Background: Surgical mortality varies widely across hospitals, but the degree of temporal variation within individual hospitals remains unexplored and may reflect unsafe care.
Objectives: To add a longitudinal dimension to large-scale profiling efforts for interpreting surgical mortality variations over time within individual hospitals.
Design: Longitudinal analysis of the French nationwide hospital database using statistical process control methodology.
Subjects: A total of 9,474,879 inpatient stays linked with open surgery from 2006 through 2010 in 699 hospitals.
Measures: For each hospital, a control chart was designed to monitor inpatient mortality within 30 days of admission and mortality trend was determined. Aggregated funnel plots were also used for comparisons across hospitals.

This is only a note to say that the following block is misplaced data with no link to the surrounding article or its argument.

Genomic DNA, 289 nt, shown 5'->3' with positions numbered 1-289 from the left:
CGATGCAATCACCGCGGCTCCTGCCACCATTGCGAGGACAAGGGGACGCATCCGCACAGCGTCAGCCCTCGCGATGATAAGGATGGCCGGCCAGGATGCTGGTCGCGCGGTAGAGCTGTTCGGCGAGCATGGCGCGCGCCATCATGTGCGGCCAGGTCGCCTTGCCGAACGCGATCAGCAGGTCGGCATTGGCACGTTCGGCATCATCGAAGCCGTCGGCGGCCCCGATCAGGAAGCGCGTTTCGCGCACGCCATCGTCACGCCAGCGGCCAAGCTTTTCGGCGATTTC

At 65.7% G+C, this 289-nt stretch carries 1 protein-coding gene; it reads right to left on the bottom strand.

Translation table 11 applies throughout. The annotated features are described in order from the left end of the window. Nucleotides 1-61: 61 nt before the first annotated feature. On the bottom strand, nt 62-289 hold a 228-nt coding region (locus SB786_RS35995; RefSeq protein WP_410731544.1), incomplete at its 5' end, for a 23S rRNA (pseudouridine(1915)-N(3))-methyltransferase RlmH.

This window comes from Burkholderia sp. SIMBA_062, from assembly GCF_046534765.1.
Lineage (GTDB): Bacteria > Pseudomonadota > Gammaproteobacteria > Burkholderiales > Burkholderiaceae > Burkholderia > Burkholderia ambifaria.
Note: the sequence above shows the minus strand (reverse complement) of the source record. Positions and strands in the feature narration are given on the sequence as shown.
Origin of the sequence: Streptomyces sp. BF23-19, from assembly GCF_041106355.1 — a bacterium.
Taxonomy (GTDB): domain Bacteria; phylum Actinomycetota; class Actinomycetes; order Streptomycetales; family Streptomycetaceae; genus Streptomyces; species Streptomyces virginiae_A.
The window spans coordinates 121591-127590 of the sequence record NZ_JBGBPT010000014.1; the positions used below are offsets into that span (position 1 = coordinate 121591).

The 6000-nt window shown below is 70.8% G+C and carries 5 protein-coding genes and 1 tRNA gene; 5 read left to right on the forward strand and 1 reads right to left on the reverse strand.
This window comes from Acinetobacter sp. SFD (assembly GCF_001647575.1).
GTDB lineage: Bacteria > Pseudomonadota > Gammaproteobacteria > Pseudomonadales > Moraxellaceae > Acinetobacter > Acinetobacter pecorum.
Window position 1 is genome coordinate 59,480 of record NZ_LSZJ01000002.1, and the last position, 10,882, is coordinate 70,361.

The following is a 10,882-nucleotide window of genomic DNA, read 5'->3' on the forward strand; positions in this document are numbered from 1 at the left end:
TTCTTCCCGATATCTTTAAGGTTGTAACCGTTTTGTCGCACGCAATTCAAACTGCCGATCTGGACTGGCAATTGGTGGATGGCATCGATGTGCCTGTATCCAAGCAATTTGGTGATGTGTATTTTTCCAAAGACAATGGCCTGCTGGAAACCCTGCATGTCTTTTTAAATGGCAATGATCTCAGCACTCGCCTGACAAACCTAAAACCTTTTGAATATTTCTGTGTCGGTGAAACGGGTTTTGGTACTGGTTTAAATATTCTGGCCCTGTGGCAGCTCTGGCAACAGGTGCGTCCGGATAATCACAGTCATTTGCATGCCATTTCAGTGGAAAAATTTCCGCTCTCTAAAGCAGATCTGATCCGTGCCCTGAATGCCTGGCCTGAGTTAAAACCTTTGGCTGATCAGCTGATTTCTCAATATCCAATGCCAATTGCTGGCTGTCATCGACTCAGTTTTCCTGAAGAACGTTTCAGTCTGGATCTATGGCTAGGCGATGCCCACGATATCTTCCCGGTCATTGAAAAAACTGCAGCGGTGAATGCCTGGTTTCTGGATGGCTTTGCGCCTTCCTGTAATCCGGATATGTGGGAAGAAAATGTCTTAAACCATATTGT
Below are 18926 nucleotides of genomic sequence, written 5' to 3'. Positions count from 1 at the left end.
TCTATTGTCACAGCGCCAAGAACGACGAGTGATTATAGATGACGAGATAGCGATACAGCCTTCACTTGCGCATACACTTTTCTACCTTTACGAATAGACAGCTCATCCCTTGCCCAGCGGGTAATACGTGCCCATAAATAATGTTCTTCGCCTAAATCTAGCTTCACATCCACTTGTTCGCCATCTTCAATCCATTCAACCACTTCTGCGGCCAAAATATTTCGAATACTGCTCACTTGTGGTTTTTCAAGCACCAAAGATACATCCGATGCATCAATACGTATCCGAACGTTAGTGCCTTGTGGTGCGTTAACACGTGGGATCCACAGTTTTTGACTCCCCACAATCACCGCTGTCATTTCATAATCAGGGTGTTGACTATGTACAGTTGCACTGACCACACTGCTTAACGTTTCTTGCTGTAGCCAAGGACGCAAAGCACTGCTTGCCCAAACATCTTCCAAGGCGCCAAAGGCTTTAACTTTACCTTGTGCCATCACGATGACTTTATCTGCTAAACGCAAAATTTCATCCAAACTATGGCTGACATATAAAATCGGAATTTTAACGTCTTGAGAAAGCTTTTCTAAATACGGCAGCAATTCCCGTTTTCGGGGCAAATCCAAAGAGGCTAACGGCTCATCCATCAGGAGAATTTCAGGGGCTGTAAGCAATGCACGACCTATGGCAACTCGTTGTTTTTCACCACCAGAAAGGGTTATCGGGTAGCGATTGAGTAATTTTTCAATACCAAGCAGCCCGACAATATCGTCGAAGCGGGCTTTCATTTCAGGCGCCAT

Results: Over 20 successive quarters, 52 hospitals (7.4%) experienced the detection of at least 1 potential safety issue reflected by a substantial increase in mortality momentarily. Mortality variation was higher among these institutions compared with other hospitals (7.4 vs. 5.0 small variation signals, P<0.001). Also, over the 5-year period, 119 (17.0%) hospitals reduced and 36 (5.2%) increased their mortality rate. Hospitals with improved outcomes had better control of mortality variation over time than those with deteriorating trends (5.2 vs. 6.3 signals, P=0.04). Funnel plots did not match with hospitals experiencing mortality variations over time.
Conclusions: Dynamic monitoring of outcomes within every hospital may detect safety issues earlier than traditional benchmarking and guide efforts to improve the value of surgical care nationwide.